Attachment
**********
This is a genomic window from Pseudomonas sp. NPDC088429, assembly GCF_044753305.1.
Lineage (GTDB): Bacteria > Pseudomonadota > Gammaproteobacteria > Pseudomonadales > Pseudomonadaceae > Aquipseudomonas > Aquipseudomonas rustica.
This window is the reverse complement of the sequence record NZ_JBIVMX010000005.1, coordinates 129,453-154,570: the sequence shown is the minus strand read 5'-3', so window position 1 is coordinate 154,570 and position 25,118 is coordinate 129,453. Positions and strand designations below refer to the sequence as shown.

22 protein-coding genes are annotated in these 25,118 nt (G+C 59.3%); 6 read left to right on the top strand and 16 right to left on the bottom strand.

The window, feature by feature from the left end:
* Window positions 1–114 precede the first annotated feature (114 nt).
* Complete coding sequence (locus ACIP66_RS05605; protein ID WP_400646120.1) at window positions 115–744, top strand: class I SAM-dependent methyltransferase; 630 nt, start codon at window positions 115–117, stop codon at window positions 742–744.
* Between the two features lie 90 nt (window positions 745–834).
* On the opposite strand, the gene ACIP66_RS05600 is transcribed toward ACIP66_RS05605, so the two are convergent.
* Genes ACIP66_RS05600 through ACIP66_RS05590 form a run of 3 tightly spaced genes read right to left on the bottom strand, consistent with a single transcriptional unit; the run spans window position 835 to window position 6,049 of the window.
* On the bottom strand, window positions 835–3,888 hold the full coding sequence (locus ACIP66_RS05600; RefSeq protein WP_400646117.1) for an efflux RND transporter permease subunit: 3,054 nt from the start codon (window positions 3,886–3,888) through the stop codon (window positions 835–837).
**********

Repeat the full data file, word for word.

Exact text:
This is a genomic window from Pseudomonas sp. NPDC088429, assembly GCF_044753305.1.
Lineage (GTDB): Bacteria > Pseudomonadota > Gammaproteobacteria > Pseudomonadales > Pseudomonadaceae > Aquipseudomonas > Aquipseudomonas rustica.
This window is the reverse complement of the sequence record NZ_JBIVMX010000005.1, coordinates 129,453-154,570: the sequence shown is the minus strand read 5'-3', so window position 1 is coordinate 154,570 and position 25,118 is coordinate 129,453. Positions and strand designations below refer to the sequence as shown.

22 protein-coding genes are annotated in these 25,118 nt (G+C 59.3%); 6 read left to right on the top strand and 16 right to left on the bottom strand.

The window, feature by feature from the left end:
* Window positions 1–114 precede the first annotated feature (114 nt).
* Complete coding sequence (locus ACIP66_RS05605; protein ID WP_400646120.1) at window positions 115–744, top strand: class I SAM-dependent methyltransferase; 630 nt, start codon at window positions 115–117, stop codon at window positions 742–744.
* Between the two features lie 90 nt (window positions 745–834).
* On the opposite strand, the gene ACIP66_RS05600 is transcribed toward ACIP66_RS05605, so the two are convergent.
* Genes ACIP66_RS05600 through ACIP66_RS05590 form a run of 3 tightly spaced genes read right to left on the bottom strand, consistent with a single transcriptional unit; the run spans window position 835 to window position 6,049 of the window.
* On the bottom strand, window positions 835–3,888 hold the full coding sequence (locus ACIP66_RS05600; RefSeq protein WP_400646117.1) for an efflux RND transporter permease subunit: 3,054 nt from the start codon (window positions 3,886–3,888) through the stop codon (window positions 835–837).